China sends most accurate clock in the world to the Tiangong-2 space station

China flag
A stickler for time? You may want to go to space.

After all, that is where you can find the most accurate clock in the world. The most precise time-keeping device on the planet is officially off the planet and is now orbiting Earth in Tiangong-2, the second space station to be launched by China’s space program.

On Thursday, the space station was launched from the Gobi Desert and included in its precious cargo was the world’s first cold atomic clock. Over the course of the next two years, astronauts aboard the Tiangong-2 plan on conducting experiments involving the Cold Atomic Clock in Space (CACS), notably, whether or not “escaping the effects of gravity increases the accuracy of the timepiece,” the Christian Science Monitor reports.

While all clocks on Earth are ultimately just a tiny bit inaccurate — thanks, gravity — the CACS is even less inaccurate. Whereas the best clock on the planet loses a second every 300 million years, the atomic clock slows down by a second only once every billion years.

For this reason, atomic clocks are often used to calibrate highly delicate electronics, like GPS, or used in particle physics, geology, and other fields where accuracy and precision are of the utmost importance. And now, China hopes to use the CACS to further improve practices with both government and civilian uses.

“It is the world’s first cold atomic clock to operate in space … it will have military and civilian applications,” said Professor Xu Zhen, a scientist involved with the atomic clock project, in an interview with the South China Morning Post. For example, China hopes that the CACS will help the country improve its own GPS. And of course, Chinese astronauts would also like to make this particular atomic clock the most accurate device in — or off —  the world.

Product Review

Digital Storm’s Lynx PC appeals to gamers with stylish, upgradeable design

Digital Storm’s Lynx provides an excellent alternative to gamers who don’t want to build their own gaming PCs. Equipped with powerful hardware and space for two graphics cards, the Lynx is a PC that’s capable of growing with your…
Computing

Nvidia’s A.I. Playground lets you edit photos, experience deep learning research

Nvidia is making it easier to access information on deep learning research. It has launched an online space with three demos for image editing, styling, as well as photorealistic image synthesis. 
Gaming

You won't need a new hard drive thanks to these tips for deleting games from a PS4

PlayStation 4 games eat up storage space quickly, which will inevitably require you to make room for new games. Here's how to delete and reinstall games on PS4 for those times when you have to manage your storage space.
Emerging Tech

Toyota shoots for the moon with its new lunar rover concept

Toyota announced it will be teaming up with the Japanese space agency to design and built a lunar rover. The two organizations aim to collaborate to create a manned, pressurized rover that would be suitable for mobility on the moon.
Emerging Tech

Gorgeous image of the Cosmic Bat nebula leaves us starry-eyed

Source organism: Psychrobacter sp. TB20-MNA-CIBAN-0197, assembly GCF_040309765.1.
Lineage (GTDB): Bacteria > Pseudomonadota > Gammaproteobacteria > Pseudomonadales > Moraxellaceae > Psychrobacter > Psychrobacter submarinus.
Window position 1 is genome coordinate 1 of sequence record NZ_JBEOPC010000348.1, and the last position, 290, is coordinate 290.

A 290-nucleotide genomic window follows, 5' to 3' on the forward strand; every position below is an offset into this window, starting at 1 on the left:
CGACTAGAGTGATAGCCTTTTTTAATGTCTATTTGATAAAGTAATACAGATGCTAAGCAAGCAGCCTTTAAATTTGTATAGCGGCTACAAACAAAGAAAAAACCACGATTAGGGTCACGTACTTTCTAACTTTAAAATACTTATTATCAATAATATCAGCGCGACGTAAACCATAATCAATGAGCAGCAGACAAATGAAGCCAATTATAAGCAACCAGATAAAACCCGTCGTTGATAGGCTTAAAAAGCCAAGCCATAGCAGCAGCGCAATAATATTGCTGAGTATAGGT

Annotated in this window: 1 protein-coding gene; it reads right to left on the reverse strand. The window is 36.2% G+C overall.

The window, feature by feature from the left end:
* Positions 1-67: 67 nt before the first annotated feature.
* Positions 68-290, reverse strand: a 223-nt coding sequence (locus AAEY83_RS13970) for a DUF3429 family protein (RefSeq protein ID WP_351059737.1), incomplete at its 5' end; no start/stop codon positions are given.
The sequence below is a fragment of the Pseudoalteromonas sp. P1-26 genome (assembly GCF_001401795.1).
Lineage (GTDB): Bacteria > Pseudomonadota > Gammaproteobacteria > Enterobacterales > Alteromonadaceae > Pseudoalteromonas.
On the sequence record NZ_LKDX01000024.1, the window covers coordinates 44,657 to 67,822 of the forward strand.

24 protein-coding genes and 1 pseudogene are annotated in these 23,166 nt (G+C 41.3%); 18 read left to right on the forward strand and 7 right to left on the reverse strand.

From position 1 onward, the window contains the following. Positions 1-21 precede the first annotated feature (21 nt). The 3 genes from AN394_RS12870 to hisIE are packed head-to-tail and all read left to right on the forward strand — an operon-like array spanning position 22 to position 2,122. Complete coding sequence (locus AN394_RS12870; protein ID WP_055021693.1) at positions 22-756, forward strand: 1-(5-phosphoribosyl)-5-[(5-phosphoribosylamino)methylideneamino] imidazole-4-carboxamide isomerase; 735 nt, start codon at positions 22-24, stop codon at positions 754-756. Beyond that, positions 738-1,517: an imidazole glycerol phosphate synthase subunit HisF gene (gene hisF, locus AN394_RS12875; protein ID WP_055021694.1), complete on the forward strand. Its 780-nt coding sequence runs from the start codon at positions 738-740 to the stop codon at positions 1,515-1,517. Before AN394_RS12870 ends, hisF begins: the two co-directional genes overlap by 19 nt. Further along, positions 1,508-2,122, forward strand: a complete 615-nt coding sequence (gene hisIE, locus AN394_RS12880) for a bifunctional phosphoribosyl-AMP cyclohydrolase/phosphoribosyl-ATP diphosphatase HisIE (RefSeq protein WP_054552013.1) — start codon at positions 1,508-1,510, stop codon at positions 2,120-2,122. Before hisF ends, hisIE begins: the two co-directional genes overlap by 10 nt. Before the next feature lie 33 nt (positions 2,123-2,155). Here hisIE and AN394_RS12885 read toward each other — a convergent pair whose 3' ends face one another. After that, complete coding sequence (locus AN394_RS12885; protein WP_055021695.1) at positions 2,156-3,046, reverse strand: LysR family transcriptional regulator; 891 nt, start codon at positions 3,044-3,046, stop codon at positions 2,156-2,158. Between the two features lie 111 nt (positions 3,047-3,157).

The "Cosmic Bat" nebula has been captured in beautiful detail by the European Southern Observatory. Formally known as NGC 1788, the nebula is two thousand light-years away in a dark corner of the Orion constellation.
Emerging Tech

Super telescope captures supermassive black holes forming billions of years ago

The Subaru Telescope in Hawaii has captured evidence of supermassive black holes forming in the ancient universe. Astronomers discovered 83 quasars powered by supermassive black holes from billions of years ago.
Emerging Tech

Awesome Tech You Can’t Buy Yet: Write music with your voice, make homemade cheese

Check out our roundup of the best new crowdfunding projects and product announcements that hit the web this week. You may not be able to buy this stuff yet, but it sure is fun to gawk!
Emerging Tech

Mind-bending model shows Venus isn’t our nearest neighbor — it’s Mercury

Every textbook and table on the internet agrees -- the closest planet to Earth is Venus. But a new mathematical model shows that this is wrong. In fact, the planet closest to us on average is Mercury.
Emerging Tech

Desk lamps take on a new task by converting their light to power

What if we could charge devices using light from indoor sources like desk lamps? A group of scientists working on a technology called organic photovoltaics (OPVs) aim to do just that.
Emerging Tech

Body surrogate robot helps people with motor impairments care for themselves

A team from Georgia Tech has come up with an assistant robot to help people who have severe motor impairments to perform tasks like shaving, brushing their hair, or drinking water.
Emerging Tech

New Hubble image displays dazzling Messier 28 globular cluster

Messier 28 is a group of stars in the constellation of Sagittarius, located 18,000 light-years from our planet. Thousands of stars are packed tightly together in this sparkling image.
Emerging Tech

Cosmic dust bunnies: Scientists find unexpected ring around Mercury

A pair of scientists searching for a dust-free region near the Sun have made an unexpected discovery: a vast cosmic dust ring millions of miles wide around the tiny planet Mercury.
Emerging Tech

Take a dip in the Lagoon Nebula in first image from SPECULOOS instrument

The European Southern Observatory has released the first image collected by their new SPECULOOS instrument, and it's a stunning portrait of the Lagoon Nebula, a swirling cloud of dust and gas where new stars are born.
Emerging Tech

Robot assistants from Toyota and Panasonic gear up for the Tokyo Olympics

Japan plans to use the 2020 Olympics to showcase a range of its advanced technologies. Toyota and Panasonic are already getting in on the act, recently unveiling several robotic designs that they intend to deploy at the event.